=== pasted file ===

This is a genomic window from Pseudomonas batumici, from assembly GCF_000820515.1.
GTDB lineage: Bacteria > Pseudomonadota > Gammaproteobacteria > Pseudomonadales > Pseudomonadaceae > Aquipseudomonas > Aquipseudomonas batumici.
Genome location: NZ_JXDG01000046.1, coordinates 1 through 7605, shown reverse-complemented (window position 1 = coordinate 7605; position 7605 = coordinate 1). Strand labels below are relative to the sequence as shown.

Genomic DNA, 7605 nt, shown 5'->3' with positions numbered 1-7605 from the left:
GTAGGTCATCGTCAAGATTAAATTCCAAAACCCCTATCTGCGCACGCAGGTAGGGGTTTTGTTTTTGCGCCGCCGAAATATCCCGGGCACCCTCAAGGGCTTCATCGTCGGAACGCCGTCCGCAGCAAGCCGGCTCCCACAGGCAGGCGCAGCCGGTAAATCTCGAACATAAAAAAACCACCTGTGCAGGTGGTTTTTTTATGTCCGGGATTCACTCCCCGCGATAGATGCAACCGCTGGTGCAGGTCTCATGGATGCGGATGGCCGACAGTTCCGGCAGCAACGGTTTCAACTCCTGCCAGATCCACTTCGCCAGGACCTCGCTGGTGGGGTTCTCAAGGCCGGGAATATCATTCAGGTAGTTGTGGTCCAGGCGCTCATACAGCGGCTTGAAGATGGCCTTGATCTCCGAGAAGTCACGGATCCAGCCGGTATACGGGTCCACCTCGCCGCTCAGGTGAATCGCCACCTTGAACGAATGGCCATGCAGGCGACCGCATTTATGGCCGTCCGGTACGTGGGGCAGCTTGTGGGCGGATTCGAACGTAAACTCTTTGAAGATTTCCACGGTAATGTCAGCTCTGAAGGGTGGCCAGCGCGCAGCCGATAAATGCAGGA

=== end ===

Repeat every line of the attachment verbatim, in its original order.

This is a genomic window from Pseudomonas batumici, from assembly GCF_000820515.1.
GTDB lineage: Bacteria > Pseudomonadota > Gammaproteobacteria > Pseudomonadales > Pseudomonadaceae > Aquipseudomonas > Aquipseudomonas batumici.
Genome location: NZ_JXDG01000046.1, coordinates 1 through 7605, shown reverse-complemented (window position 1 = coordinate 7605; position 7605 = coordinate 1). Strand labels below are relative to the sequence as shown.

Genomic DNA, 7605 nt, shown 5'->3' with positions numbered 1-7605 from the left:
GTAGGTCATCGTCAAGATTAAATTCCAAAACCCCTATCTGCGCACGCAGGTAGGGGTTTTGTTTTTGCGCCGCCGAAATATCCCGGGCACCCTCAAGGGCTTCATCGTCGGAACGCCGTCCGCAGCAAGCCGGCTCCCACAGGCAGGCGCAGCCGGTAAATCTCGAACATAAAAAAACCACCTGTGCAGGTGGTTTTTTTATGTCCGGGATTCACTCCCCGCGATAGATGCAACCGCTGGTGCAGGTCTCATGGATGCGGATGGCCGACAGTTCCGGCAGCAACGGTTTCAACTCCTGCCAGATCCACTTCGCCAGGACCTCGCTGGTGGGGTTCTCAAGGCCGGGAATATCATTCAGGTAGTTGTGGTCCAGGCGCTCATACAGCGGCTTGAAGATGGCCTTGATCTCCGAGAAGTCACGGATCCAGCCGGTATACGGGTCCACCTCGCCGCTCAGGTGAATCGCCACCTTGAACGAATGGCCATGCAGGCGACCGCATTTATGGCCGTCCGGTACGTGGGGCAGCTTGTGGGCGGATTCGAACGTAAACTCTTTGAAGATTTCCACGGTAATGTCAGCTCTGAAGGGTGGCCAGCGCGCAGCCGATAAATGCAGGA